Economic 'honeymoon' between Germany and China fades
By Noah Barkin and Andreas Rinke
BERLIN (Reuters) - As Xi Jinping prepares to make the first trip to Germany by a Chinese president in eight years, lofty goals to boost trade between the world's top exporters look hopelessly out of reach, and German firms are beginning to rethink their aggressive push into China.
In 2012, when then Chinese premier Wen Jiabao paid a visit, he announced an aim to hike bilateral trade to $280 billion by 2015, a target that seemed ambitious but realistic at the time, given a 54 percent surge to $180 billion in the prior two years.
Business ties were flourishing, exemplified by Chinese construction group Sany's record-setting purchase of Mittelstand firm Putzmeister months before Wen flew in. And Berlin, grappling with the euro zone debt crisis, was keen to cultivate closer economic and political ties to Beijing.
But two years on, the rapid rise in trade has stalled - slipping back in euro terms - and German companies are diversifying into other emerging markets, from sub-Saharan Africa to Latin America, spooked by rising Chinese wages, slowing growth and official pressure to expand into China's restive western regions.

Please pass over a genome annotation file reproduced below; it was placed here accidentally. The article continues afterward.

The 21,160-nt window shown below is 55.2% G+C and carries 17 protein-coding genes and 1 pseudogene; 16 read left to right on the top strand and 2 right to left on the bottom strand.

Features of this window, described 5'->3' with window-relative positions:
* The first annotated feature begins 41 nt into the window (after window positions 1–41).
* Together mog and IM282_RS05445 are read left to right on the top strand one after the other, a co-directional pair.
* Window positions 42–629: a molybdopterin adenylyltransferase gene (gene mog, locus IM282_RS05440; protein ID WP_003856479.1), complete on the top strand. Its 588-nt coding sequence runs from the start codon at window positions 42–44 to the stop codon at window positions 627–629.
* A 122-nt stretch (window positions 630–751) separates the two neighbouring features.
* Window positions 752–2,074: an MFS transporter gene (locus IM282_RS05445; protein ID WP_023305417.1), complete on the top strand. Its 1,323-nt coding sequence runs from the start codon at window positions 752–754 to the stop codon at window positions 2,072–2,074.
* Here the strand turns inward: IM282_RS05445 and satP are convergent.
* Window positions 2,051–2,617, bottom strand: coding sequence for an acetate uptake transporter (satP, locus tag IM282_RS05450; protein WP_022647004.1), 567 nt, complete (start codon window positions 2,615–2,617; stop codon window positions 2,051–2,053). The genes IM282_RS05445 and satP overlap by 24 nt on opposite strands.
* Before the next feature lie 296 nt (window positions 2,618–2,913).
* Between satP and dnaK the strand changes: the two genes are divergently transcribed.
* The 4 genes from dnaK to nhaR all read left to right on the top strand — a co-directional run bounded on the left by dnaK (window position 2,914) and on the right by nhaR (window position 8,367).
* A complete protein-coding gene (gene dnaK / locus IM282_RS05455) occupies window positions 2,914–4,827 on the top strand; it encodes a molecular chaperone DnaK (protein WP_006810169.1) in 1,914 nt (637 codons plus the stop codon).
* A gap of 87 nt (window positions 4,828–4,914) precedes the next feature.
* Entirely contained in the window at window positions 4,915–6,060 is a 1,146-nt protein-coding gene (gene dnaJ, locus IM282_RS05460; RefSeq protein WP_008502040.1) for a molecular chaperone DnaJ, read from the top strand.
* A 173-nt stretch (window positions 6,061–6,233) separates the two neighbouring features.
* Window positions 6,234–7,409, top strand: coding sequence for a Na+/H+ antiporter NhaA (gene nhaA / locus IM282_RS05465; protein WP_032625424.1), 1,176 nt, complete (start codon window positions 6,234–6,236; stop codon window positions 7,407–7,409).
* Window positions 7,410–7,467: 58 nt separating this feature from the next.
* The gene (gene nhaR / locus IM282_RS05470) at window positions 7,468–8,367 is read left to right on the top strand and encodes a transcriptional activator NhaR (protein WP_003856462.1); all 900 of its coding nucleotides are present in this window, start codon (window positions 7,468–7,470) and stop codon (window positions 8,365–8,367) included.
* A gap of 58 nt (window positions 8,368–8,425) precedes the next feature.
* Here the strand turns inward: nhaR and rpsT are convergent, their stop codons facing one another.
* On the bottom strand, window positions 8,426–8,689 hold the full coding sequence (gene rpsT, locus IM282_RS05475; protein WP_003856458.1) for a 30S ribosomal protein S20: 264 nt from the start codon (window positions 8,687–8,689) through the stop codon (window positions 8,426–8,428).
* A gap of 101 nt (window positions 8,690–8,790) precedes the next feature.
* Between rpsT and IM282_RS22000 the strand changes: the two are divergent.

Suddenly, alongside China, countries like Ghana and Colombia are being talked about as priority targets for German business.
"We had our pivot to Asia. Now a lot of companies are asking whether they shouldn't be swinging in another direction," said Stefan Mair, executive board member at the Federation of German Industries (BDI) in Berlin. "Those companies that have invested heavily in China are beginning to view their presence more critically."
Germany's economic ties to China dwarf those of its European counterparts. Led by the big carmakers, German firms moved into China faster and more aggressively than many of their rivals.
Volkswagen (VOWG.DE: Quote) was the first foreign auto manufacturer to set up shop there over 30 years ago. Last year, China accounted for a fifth of BMW's (BMWG.DE: Quote) sales, well above the 13 percent it makes in Germany. Continued...